It seems stupid, now, to think that we spent even the little time we did constructing such a ridiculous narrative, but that’s the thing about dying: it exists at the place where rationality fails, where the idea that the person you’re talking to will shortly disappear and never return – to cross a chasm forever inaccessible to you – is beyond what a rational mind can comprehend. So, Rushio.
Unlike Rushio, my mom was not a woman to have ever thought she would make history. She was more meek than megalomaniac, and much more interested in reading about the lives of others than exploring the possibilities of her own. She lived for others and died for others, and gave me more than I could ever return to her.
Lucille Adams was born in small-town Oregon, to a family constantly moving as her father completed his degree and found employment as a social worker all over the Northwest and Great Basin. Being incredibly poor and living in the rural west as a child gave her a sense of loneliness and isolation that I think never really left her; being incredibly poor and realizing how often adults lie to you as a child gave her a witty, sarcastic, sardonic sense of humor, one not tempered in the slightest by something so deadly as fast-acting cancer.
Mom was astute and perspicacious, and instead of applying those abilities to manipulate people she became one of the most caring, non-judgmental and easy-going adults the world has ever seen.
I’m convinced that all we know of hospitality consists of footnotes to my mother’s life.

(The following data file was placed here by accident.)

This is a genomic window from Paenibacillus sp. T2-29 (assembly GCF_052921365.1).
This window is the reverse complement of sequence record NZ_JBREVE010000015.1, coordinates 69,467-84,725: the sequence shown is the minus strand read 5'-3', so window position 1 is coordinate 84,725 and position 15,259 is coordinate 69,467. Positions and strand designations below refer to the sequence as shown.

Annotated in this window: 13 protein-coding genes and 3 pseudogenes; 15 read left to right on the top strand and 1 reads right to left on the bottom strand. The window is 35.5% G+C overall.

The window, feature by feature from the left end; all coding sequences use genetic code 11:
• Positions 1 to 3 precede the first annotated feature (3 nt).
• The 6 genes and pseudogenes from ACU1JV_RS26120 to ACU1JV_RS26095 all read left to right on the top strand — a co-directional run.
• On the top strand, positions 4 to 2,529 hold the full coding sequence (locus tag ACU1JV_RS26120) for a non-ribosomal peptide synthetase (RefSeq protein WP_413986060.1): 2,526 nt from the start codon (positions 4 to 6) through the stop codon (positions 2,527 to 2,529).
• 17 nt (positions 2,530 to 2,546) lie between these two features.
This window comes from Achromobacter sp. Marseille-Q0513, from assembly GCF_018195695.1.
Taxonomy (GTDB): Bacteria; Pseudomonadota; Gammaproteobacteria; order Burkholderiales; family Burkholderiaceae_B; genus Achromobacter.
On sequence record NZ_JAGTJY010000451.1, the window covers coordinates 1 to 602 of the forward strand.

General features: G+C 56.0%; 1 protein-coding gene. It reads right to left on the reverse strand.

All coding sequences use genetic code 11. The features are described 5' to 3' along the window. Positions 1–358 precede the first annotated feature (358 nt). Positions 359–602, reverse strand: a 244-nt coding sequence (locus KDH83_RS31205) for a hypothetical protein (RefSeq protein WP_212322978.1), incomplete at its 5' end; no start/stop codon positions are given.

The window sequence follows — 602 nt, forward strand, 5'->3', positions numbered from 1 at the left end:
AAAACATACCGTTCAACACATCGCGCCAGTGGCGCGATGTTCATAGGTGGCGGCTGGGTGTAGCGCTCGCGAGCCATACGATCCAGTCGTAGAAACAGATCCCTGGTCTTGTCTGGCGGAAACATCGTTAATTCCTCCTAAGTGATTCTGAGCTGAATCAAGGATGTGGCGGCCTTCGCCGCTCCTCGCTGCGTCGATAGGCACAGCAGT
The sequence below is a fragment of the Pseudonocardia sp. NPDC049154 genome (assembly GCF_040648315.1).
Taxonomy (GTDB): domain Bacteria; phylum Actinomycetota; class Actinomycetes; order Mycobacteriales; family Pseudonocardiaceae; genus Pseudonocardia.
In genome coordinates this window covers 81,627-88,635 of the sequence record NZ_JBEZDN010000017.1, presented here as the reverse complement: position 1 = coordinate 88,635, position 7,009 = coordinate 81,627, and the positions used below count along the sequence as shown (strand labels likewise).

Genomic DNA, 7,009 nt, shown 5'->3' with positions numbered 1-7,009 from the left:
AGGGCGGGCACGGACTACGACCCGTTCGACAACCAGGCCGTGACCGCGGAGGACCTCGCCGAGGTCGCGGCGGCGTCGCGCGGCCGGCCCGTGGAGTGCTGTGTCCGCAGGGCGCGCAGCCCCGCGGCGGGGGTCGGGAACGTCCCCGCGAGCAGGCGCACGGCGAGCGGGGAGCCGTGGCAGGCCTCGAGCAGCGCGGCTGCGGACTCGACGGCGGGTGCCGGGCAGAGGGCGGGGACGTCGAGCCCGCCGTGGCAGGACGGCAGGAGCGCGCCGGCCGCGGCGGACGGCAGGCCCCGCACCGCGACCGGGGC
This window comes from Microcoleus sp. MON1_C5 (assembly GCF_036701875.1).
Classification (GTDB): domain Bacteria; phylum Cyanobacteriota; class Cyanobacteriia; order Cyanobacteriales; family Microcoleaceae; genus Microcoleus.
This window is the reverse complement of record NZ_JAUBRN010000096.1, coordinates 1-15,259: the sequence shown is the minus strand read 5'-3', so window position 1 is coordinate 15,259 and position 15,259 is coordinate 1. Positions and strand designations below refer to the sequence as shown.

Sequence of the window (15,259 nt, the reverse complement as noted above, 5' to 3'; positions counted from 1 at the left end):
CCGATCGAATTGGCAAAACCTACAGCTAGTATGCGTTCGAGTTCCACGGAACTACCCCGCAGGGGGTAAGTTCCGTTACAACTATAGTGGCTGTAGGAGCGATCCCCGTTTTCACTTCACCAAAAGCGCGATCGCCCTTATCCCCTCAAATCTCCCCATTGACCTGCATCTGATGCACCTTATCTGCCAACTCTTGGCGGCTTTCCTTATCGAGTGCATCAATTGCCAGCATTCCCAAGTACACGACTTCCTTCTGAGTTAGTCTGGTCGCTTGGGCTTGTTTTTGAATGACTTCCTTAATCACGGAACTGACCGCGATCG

When I played sick to avoid being bullied at school, she would invite me down from my room in the late morning and we’d watch Perry Mason and new episodes of soap operas while we lunched. She was a great cook, loved cooking for others, and always gave away her secrets: her spaghetti sauce contained just a dash of fish sauce, her meatloaf was from a recipe on the back of the Lipton onion soup mix package, and her Japanese cooking took a fraction of the time it traditionally took because (in her words), “it tastes just as good after 20 minutes of marinating as it does in 4 hours.”
Mom’s cooking defined her honesty, pragmatism, and hospitality, which defined how she approached life. She pulled no punches in being honest with my brother and I when we were children; she treated people fairly because it made the most sense; she detested neoliberalism and political conservatism for how poorly it treated everyone. She raised us with no religion, no holiday celebrations, and no big birthdays, probably a combination of an impoverished upbringing in a world filled with religious hypocrisy, and also because those are mostly extravagant and self-centered activities, and hers was a life lived avoiding recognition.
Growing up, mom was the only adult I can remember that never made a disparaging comment or joke about anyone gay. We watched “The Wedding Banquet” when I was just a kid, “The Birdcage” shortly after it came out, and she was so excited to see “The Adventures of Priscilla, Queen of the Desert” back when it first came out in 1995 that she made my brother and I watch it with her on TV. I was 11 years old, and came to understand camp and kitsch through her laugh. She was my first fag hag, in a lot of ways, not because she loved gay people (although she did) but because she appreciated folks who lived their lives creatively and authentically, and really isn’t that a defining feature of being a swish dish or fruit fly?
She loved drag shows. She was excited to see pictures of me in drag, and even watched me perform once. I think she liked all sorts of performances. She described herself as a “proto-goth” during her high school years – wearing neckties and button-ups, bringing a suitcase to school, wearing dark makeup. In the 70’s she kept her hair short and wore wigs when she went out, sometimes.